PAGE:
How to deal with your child’s excuses




Young children often resort to making excuses that are as innovative as they are funny. Like this little girl who complained to her parents one morning that her head hurt badly, alarming them a great deal. That was until they realized that the child was actually pointing at her tummy! It turned out that  she did not want to go to school for the day and quickly cooked up an excuse!

Little Ravi is a sweet little boy who is loved by all. His grandparents dote on him, neighbours cannot stop raving about what a wonderful boy he is, and his friends swear by his easy going ways and helping nature. But his teachers and parents who deal with him on a daily basis are beginning to suspect that little Ravi is being a little economical with truth lately.

Ravi is a wonderful kid with many sparkling qualities. But like the rest of us, he has a shortcoming too – nothing too serious at the moment but it could get a lot worse.

His parents and teachers have recognised his tendency to lie and are anxious to nip it in the bud. And they are right – a tendency to make one excuse too many can lead to serious problems.

  • Try getting even with a child and you will end up feeling odd

It is a tough job dealing with children as they are innovative and quick in their thinking. They are capable of coming up with excuses that often  leave their parents scratching their heads. Reason enough for us not to get into an argument with them – we stand no chance!

  • The job cannot be completed in a single day

Children make excuses, and even lie, to shift the blame on to others because they are worried about punishment. We must remember that corrective measures take time and patience to take effect. Do not confront them in the hope of reforming them in a day or two.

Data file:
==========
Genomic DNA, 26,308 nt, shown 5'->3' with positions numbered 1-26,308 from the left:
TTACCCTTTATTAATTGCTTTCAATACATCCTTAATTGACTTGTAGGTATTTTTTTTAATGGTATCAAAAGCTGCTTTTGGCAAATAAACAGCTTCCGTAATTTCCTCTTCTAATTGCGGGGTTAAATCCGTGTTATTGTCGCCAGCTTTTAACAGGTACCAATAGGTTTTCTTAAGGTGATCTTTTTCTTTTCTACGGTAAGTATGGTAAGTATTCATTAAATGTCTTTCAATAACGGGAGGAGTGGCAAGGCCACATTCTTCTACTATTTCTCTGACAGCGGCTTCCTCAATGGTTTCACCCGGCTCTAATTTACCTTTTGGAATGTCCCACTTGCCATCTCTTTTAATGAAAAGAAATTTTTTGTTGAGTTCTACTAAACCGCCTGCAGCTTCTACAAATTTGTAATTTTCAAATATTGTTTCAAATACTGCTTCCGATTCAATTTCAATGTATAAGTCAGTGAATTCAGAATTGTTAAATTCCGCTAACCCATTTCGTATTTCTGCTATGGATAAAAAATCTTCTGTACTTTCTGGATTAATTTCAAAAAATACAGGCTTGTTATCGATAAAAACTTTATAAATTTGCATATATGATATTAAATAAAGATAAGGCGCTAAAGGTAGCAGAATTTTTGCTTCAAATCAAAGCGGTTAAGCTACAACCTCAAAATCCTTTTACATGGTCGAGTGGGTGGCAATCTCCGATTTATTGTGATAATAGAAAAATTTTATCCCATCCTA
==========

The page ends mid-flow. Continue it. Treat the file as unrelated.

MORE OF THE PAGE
• Do not lose your composure

Children when confronted about their behaviour come up with more excuses to cover up for the original excuse. Losing our composure will give them a chance to play the victim card and make the parents feel guilty, allowing them to effectively turn the table on us.

  • Appeal to their good sense

Sit with your child and discuss the issue. Find out why he/she finds it necessary to blame others for their action. Explain to them how blaming others is unfair and hurtful to others. Children have a strong sense of justice and they will realize the folly of their actions.

  • Use stories and real life situations

Drive home the point that being good and truthful is always rewarding using stories and folktales. Written narratives always have a great impact on young minds.

  • Finally, reaffirm your support

Most children resort to making excuses and taking liberties with truth when they are unable to cope with a given situation.

As parents, we must reassure them that no matter what the situation is, we are there to support them. But we must also make it clear to them, gently but firmly, that we expect them to be truthful and own up responsibility every single time.